KSHV production and infection of LEC. KSHV was produced as previously described (9), and 2 mL of the concentrated virus was used to infect ∼1 × 105 LEC. Infections typically resulted in more than 35% of LEC-expressing GFP 3 to 4 days postinfection (p.i.). GFP-positive KSHV-infected LEC (KLEC) were isolated using the cell sorter Moflo (DAKO).
KSHV lentiviral library. KSHV ORFs from ref. (5) and recent literature were cloned into the lentiviral vector pSIN-MCS (Supplementary Fig. S1A) produced from the pCSGW vector (Supplementary Fig. S1A; ref. 25). Cloned KSHV-encoded genes comprise most known latent genes and a selection of lytic genes (Fig. 2A). ORFs were cloned from PCR products using BC-3 (KSHV-positive, EBV-negative cell line) cDNA or genomic DNA or were cloned from previously produced plasmids. PCR used for cloning was done using the high-fidelity PfuTurbo DNA polymerase (Stratagene), and the primer sequences used are available upon request. Previously unrecorded coding polymorphisms detected were confirmed by sequencing PCR products from BC-3 genomic DNA or cDNA.
Lentivirus production and infection of LEC. Vesicular stomatitis virus-G envelope-pseudotyped lentiviral virions were produced by cotransfecting 2 μg lentiviral (pSIN-MCS or pCSGW) construct, 1.5 μg p8.91, and 1.5 μg pMD.G (25) into a 10-cm dish of ∼70% confluent 293T cells using the FuGENE (Roche) protocol. Five hours after transfection, the medium was changed, and 48 h after transfection, the medium containing the lentiviral virions was collected, passed through a 0.45-μm filter, and either aliquoted directly or concentrated and stored at −80°C. Lentiviral infections were done by incubating the desired amount of virus preparation with LEC in culture, typically 1 mL per 1 × 105 LEC, for 5 h, after which the medium was changed. The expression of constructs was confirmed by reverse transcription-PCR (RT-PCR). GFP expression in pCSGW-infected cells was assessed by fluorescent microscopy or flow cytometry using a FACSCalibur flow cytometer (BD Biosciences).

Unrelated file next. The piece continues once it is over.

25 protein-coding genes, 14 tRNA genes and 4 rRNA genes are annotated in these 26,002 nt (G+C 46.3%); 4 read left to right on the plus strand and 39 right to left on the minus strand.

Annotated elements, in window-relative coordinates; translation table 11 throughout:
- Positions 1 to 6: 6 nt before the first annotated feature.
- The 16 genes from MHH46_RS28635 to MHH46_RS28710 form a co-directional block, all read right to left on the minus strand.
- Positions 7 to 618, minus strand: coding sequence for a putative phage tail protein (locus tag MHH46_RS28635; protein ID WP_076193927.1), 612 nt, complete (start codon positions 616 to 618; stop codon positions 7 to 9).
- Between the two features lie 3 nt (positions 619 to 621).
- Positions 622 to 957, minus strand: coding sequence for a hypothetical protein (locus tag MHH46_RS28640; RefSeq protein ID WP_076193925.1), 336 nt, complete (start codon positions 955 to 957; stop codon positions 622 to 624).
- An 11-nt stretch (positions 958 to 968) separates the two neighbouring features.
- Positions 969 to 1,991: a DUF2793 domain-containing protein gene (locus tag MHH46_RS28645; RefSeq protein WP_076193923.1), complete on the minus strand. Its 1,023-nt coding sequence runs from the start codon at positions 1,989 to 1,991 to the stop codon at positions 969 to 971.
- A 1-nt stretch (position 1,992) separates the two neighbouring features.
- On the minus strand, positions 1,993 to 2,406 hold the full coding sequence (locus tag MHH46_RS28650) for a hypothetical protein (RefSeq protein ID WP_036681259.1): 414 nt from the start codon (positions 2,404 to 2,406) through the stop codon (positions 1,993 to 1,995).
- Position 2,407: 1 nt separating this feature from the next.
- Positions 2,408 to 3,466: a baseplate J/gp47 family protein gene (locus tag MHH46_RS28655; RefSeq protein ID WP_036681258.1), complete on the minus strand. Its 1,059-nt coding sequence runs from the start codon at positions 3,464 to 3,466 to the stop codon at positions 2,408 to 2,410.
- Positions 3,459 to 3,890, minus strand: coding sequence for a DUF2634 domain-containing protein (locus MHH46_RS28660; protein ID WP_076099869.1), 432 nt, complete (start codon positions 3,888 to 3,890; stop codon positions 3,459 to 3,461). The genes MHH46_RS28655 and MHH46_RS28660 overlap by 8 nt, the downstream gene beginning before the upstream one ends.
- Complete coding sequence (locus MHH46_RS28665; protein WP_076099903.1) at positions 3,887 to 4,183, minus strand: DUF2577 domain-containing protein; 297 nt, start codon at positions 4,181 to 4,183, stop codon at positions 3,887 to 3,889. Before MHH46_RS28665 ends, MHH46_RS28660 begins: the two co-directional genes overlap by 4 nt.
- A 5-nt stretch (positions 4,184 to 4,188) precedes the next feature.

Quantitative PCR for the titration of lentivirus preparations. To determine the number of lentiviral copies per cell, quantitative PCR (qPCR) was done for the glyceraldehyde-3-phosphate dehydrogenase (GAPDH) gene and the lentiviral packaging signal. Genomic DNA (2–3 days p.i.) was extracted using the QIAamp DNA Mini Kit (Qiagen) according to the manufacturer's protocol. GAPDH primers and probes and their concentrations used for qPCR are previously described (26). Primers and probes for the lentiviral packaging signal and primers used for qRT-PCR were designed using the Primer Express software (Applied Biosystems). The primers for the lentiviral packaging signal and their concentrations used in qPCR were as follows: forward primer, 5′-GCACGGCAAGAGGCGA-3′, 0.3 μmol/l; reverse primer, 5′-CGCACCCATCTCTCTCCTTCTA-3′, 0.3 μmol/l; and the TaqMan probe, 5′-FAM-CGGCGACTGGTGAGTACGCCAAAAAT-3′ TAMRA, 0.15 μmol/l. Real-time PCR was done using a Perkin-Elmer 7700 sequence detector (Perkin-Elmer Applied Biosystems). Reactions were done in 50 μL using the Absolute QPCR ROX and dUTP mix (ABgene) and 0.01 units/μL AmpErase (Applied Biosystems). The qPCR conditions used were as follows: 50°C for 2 min, followed by 95°C for 15 min and 40 cycles of 95°C for 15 s and 60°C for 1 min. DNA mixtures containing linearized pSIN-MCS plasmid and fragments of DNA containing part of the GAPDH gene were used as standards. Copies per cell were determined by adjusting the number of lentiviral constructs present to the number of cells analyzed (using GAPDH). For each sample, two dilutions were run for both the lentiviral packaging signal and GAPDH.